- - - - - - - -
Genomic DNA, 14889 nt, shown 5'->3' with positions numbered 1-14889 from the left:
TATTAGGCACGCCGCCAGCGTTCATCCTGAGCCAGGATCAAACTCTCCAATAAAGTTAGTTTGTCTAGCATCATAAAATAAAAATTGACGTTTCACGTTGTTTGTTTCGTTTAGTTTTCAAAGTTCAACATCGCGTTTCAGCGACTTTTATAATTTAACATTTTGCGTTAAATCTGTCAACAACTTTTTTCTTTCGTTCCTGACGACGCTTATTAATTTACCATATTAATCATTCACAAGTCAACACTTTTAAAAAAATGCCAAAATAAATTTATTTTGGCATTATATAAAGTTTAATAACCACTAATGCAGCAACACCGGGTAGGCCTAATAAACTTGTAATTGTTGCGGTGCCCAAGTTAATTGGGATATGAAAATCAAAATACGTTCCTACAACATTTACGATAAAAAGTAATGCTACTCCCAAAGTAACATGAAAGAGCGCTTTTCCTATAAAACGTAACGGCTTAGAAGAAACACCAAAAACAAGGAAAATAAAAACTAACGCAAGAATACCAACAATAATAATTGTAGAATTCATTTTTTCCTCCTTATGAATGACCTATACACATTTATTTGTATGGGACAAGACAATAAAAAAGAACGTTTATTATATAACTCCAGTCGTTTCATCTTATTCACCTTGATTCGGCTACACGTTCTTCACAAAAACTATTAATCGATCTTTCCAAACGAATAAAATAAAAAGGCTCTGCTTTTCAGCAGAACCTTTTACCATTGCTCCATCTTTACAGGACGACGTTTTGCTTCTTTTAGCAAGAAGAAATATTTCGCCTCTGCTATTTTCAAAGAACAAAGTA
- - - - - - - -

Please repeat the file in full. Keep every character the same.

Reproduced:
Genomic DNA, 14889 nt, shown 5'->3' with positions numbered 1-14889 from the left:
TATTAGGCACGCCGCCAGCGTTCATCCTGAGCCAGGATCAAACTCTCCAATAAAGTTAGTTTGTCTAGCATCATAAAATAAAAATTGACGTTTCACGTTGTTTGTTTCGTTTAGTTTTCAAAGTTCAACATCGCGTTTCAGCGACTTTTATAATTTAACATTTTGCGTTAAATCTGTCAACAACTTTTTTCTTTCGTTCCTGACGACGCTTATTAATTTACCATATTAATCATTCACAAGTCAACACTTTTAAAAAAATGCCAAAATAAATTTATTTTGGCATTATATAAAGTTTAATAACCACTAATGCAGCAACACCGGGTAGGCCTAATAAACTTGTAATTGTTGCGGTGCCCAAGTTAATTGGGATATGAAAATCAAAATACGTTCCTACAACATTTACGATAAAAAGTAATGCTACTCCCAAAGTAACATGAAAGAGCGCTTTTCCTATAAAACGTAACGGCTTAGAAGAAACACCAAAAACAAGGAAAATAAAAACTAACGCAAGAATACCAACAATAATAATTGTAGAATTCATTTTTTCCTCCTTATGAATGACCTATACACATTTATTTGTATGGGACAAGACAATAAAAAAGAACGTTTATTATATAACTCCAGTCGTTTCATCTTATTCACCTTGATTCGGCTACACGTTCTTCACAAAAACTATTAATCGATCTTTCCAAACGAATAAAATAAAAAGGCTCTGCTTTTCAGCAGAACCTTTTACCATTGCTCCATCTTTACAGGACGACGTTTTGCTTCTTTTAGCAAGAAGAAATATTTCGCCTCTGCTATTTTCAAAGAACAAAGTA